||Contact | A-Z Health Index | Events & Meetings|
FOR RELEASE: February 6, 2003
Oklahoma Receives First Shipment of Smallpox Vaccine
The Oklahoma State Department of Health today received its first shipment of smallpox vaccine from the Centers for Disease Control and Prevention. Five hundred doses of vaccine, as well as vaccinator needles and information kits, were included in this initial delivery.
Within the next few weeks, the Oklahoma State Department will begin vaccinating a core group of employees from the state health department’s central office and the Oklahoma City-County Health Department and Tulsa City-County Health Department. (See news conference/media availability announcement at the end of this news release.) These employees have volunteered to receive the vaccine in an early test to allow health officials to practice vaccine administration in a clinic set up and to allow for daily follow-up observation and care for each individual. The state health department has already conducted several nurse vaccinator trainings throughout the state to teach nurses how to administer the smallpox vaccination and monitor those who are vaccinated.
Following this first round of vaccinations, the state health department will begin its Phase I “pre-event” smallpox vaccination plan, which includes vaccinating health care response teams who would have a key role in responding to a smallpox outbreak as a result of a terrorist attack. These teams will be vaccinated so they will be able to vaccinate others and provide critical services, such as outbreak investigation, caring for the sick, coordinating and managing response to the outbreak, and maintaining public order. This plan is in keeping with U.S. Health and Human Services Secretary Tommy G. Thompson’s declaration on Jan. 27 that allows states to begin their smallpox vaccination programs.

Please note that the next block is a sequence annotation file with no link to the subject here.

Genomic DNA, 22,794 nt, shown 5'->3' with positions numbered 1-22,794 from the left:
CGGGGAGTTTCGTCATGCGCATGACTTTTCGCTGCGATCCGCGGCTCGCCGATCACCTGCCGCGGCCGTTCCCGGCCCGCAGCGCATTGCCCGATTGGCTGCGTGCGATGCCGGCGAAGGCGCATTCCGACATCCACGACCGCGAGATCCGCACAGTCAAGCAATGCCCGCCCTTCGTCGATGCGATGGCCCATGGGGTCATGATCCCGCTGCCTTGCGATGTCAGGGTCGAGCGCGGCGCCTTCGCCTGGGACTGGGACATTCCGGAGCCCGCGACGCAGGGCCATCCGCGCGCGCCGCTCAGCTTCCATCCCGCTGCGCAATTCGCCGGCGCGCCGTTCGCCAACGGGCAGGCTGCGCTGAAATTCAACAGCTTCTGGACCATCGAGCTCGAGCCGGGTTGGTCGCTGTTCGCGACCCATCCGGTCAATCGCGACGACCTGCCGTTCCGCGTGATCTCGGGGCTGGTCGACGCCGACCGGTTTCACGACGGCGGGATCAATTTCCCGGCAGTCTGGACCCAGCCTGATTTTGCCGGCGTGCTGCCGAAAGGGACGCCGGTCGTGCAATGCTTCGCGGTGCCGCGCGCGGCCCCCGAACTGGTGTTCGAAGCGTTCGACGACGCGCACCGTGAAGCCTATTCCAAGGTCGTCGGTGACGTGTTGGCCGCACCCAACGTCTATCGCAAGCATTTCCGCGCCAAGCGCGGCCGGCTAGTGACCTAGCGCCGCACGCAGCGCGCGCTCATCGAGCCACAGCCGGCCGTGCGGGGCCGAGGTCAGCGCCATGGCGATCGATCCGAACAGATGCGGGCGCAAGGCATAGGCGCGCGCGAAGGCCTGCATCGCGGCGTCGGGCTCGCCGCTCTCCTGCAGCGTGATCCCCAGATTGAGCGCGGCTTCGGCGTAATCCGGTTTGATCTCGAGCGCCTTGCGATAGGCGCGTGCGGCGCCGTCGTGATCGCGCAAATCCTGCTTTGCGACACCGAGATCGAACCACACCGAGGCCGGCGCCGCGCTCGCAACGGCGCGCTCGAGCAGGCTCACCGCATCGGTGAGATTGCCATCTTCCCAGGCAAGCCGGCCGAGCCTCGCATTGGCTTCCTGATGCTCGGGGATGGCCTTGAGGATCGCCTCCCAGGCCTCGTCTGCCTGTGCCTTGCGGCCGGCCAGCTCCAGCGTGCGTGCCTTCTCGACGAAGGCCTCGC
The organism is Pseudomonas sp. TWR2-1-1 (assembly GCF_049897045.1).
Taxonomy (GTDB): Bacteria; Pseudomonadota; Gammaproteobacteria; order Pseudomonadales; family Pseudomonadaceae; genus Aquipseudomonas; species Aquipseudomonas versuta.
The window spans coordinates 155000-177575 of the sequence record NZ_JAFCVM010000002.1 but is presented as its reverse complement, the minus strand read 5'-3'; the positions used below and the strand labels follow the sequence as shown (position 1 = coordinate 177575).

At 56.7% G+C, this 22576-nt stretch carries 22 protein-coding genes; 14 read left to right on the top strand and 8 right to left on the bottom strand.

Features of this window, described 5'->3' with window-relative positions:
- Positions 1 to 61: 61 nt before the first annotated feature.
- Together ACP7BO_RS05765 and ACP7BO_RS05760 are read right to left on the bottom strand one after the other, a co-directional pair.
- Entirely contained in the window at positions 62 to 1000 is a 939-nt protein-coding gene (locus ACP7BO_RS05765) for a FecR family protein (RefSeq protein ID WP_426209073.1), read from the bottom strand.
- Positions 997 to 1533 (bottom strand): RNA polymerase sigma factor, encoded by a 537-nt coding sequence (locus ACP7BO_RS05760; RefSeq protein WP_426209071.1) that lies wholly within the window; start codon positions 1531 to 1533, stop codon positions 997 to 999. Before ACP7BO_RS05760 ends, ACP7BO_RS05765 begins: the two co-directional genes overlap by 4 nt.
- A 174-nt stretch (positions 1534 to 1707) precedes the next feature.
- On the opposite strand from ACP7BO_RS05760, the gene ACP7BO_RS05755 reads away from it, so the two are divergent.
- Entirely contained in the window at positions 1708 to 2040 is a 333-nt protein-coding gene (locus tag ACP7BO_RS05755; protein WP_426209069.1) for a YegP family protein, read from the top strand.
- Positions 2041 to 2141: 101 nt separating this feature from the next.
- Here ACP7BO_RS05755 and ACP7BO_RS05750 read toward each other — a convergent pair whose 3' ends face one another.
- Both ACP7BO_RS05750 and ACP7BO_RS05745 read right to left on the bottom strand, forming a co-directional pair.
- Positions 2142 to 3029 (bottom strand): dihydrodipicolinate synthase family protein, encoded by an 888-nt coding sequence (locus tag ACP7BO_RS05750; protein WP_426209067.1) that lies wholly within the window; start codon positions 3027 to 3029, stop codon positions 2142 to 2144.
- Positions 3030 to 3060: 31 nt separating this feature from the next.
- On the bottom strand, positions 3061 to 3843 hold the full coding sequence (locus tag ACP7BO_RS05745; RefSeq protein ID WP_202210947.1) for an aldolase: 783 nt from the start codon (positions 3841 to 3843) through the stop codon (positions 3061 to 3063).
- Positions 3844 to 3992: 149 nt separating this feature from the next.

While the smallpox vaccine is very effective at preventing the disease, it does pose some health risks, thus vaccination of the general public is not planned at this time.
SEE ATTACHED MEDIA ADVISORY
Why: Smallpox is a contagious, and in some cases, fatal infectious disease caused by the variola virus. Approximately 30 percent of people who contract the more common form of the disease die. The last case of smallpox in the United States was in 1949, and the last natural case in the world occurred in Somalia in 1977. Routine smallpox vaccinations were discontinued in the United States in 1972.
While it is believed that the risk of an intentional release of smallpox virus is low, the consequence of an outbreak would be great. Oklahoma’s plan to assure it is prepared to meet such a potential threat includes vaccinating a limited number of key people against smallpox prior to an actual event. At this news conference, the Oklahoma State Department of Health will announce its plan to vaccinate a core group of public health employees who have volunteered to be the first nonmilitary persons to receive the smallpox vaccine in Oklahoma. Information will also be provided on the state’s plan to expand its vaccination efforts to public health and hospital response teams so they could respond to an outbreak without risk of contracting smallpox.
Media Availability: A demonstration vaccination event will follow the news conference. Nurse vaccinators will vaccinate at least two employees who have volunteered to receive the vaccine and who have agreed to be interviewed and photographed. This will be the only state-coordinated media opportunity that will be held in association with smallpox vaccinations at this time.
Copyright © State of Oklahoma